Farmers markets should follow applicable state, local, and tribal public health recommendations, and work with their local and tribal public health departments who can help assess the current level of mitigation needed in their specific area.

Best practices

These best practices can help to minimize the spread of COVID-19 at farmers markets; they are not requirements. Each market should proactively take action to provide a safe shopping environment, while considering the needs of the community and any applicable state and local orders.

What can the market do?

  • Encourage shoppers, vendors and market staff over the age of two to wear masks. Masks are not recommended for children under 2 years old or for people with a disability that prevents them from wearing a mask.
  • Maintain physical distancing between all individuals on the premises to the maximum extent possible, with 6 feet being an appropriate standard.
  • Provide an adequate number of handwashing and/or hand sanitizer stations for the expected number of customers and vendors.
  • Limit or eliminate music, tabling, activities, promotions, and pets at the market.
  • Minimize funneling customers between two lines of vendors where the lines from the vendors block thru-traffic, thereby creating a crowd.
  • Assign vendor locations so that customers and vendors can maintain a safe interpersonal distance of at least 6 feet.
  • Post physical distancing messaging and signage. Consider using picture-based messaging or translating signs into the languages used by those in your community and the customers you serve.

What can vendors do?

  • Wear a mask that fully covers your mouth and nose, and wear it throughout your time at the market.
  • Avoid coming to the market if you feel sick, and encourage your employees to stay home from the market if they feel sick.
  • Wash your hands regularly for at least 20 seconds with soap and water. Encourage regular hand washing among employees as well.
  • Use hand sanitizer only on visibly clean hands; hand sanitizer is not effective when hands are visibly dirty.
  • Maintain at least 6 feet of physical distance from customers and other vendors whenever possible.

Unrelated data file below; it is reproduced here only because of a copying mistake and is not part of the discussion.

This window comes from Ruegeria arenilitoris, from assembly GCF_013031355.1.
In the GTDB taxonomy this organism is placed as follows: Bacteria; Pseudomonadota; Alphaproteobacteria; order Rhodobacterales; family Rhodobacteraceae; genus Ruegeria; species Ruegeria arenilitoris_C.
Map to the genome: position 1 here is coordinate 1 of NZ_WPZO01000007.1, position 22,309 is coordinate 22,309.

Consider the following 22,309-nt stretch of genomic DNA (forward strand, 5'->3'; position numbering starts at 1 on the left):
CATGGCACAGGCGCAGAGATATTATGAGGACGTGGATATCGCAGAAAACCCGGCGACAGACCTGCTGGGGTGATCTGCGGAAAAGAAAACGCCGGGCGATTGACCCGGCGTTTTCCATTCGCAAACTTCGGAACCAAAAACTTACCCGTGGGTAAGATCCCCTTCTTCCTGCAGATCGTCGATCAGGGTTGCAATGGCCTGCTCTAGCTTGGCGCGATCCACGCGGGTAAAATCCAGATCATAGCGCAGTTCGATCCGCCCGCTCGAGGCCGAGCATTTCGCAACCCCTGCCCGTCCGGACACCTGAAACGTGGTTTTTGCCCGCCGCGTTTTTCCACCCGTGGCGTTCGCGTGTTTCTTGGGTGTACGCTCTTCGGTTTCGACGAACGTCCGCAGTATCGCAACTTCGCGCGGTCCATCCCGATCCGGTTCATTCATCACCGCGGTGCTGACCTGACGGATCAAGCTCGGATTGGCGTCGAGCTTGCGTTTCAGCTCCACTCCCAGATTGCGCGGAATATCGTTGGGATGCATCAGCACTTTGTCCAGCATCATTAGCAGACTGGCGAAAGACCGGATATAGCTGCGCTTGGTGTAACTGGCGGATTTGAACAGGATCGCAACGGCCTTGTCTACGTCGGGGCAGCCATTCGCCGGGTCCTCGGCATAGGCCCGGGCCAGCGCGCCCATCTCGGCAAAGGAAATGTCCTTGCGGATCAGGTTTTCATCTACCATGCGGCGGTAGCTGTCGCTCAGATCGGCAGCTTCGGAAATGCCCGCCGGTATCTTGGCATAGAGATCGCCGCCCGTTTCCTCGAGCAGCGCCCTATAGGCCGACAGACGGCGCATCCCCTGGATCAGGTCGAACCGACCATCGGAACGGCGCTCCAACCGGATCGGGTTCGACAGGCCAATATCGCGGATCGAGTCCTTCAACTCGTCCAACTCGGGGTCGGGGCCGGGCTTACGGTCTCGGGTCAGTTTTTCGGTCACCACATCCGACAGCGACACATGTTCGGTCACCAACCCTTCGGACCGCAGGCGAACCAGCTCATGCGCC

• As a general food safety practice, avoid bare hand contact with ready-to-eat foods to help reduce the risk of contamination.

What can customers do?

  • Wear a mask that fully covers your mouth and nose, and wear it throughout your time at the market.
  • Avoid going to a farmers market if you or someone in your household is sick.
  • Maintain at least 6 feet of physical distance from other customers and vendors whenever possible.
  • Minimize the number of people you bring with you to the market. This helps limit crowd size.
  • Use hand sanitizer or hand washing stations frequently.

 Faith-based events and services

Mental and physical health are important during the COVID-19 pandemic, and so is spiritual health. Taking time to be mindful, meditate, and pray are great ways to practice spirituality individually or with other household members.

Instead of attending spiritual gatherings in person, you can safely view or listen to almost any form of spiritual service through:

  • Television
  • Radio
  • Online video recordings
  • Live streams
  • Podcasts

If you choose to attend spiritual gatherings in person, take steps to protect yourself and others from COVID-19 – keep 6 feet from others, frequently wash your hands, and get vaccinated when you are able. If you are not yet fully vaccinated, wear a mask. For additional resources and guidance on how to safely practice or observe your faith, reach out to your spiritual community and its local leaders.

Get vaccinated

One of the most effective ways to stop the spread of COVID-19 is to get vaccinated. COVID-19 vaccines are safe, effective, free, and now widely available. In fact, everyone 12 years and older is now eligible for a COVID-19 vaccination, and you do not need an ID or insurance to get it.


Adult wearing a mask giving a thumbs up while in her car

Last Revised: September 2, 2021

211 Wisconsin

Call 211 or 877-947-2211 to get referrals for thousands of services across Wisconsin. For COVID-19 questions, text COVID to 211-211. Language assistance is available.

Resilient Wisconsin

Get help learning how to manage stress and adapt to change with services and support from organizations across the state.

Helpful resources

Find help with housing, income, food, employment, health care, mental health concerns, safety at home, and more—in multiple languages.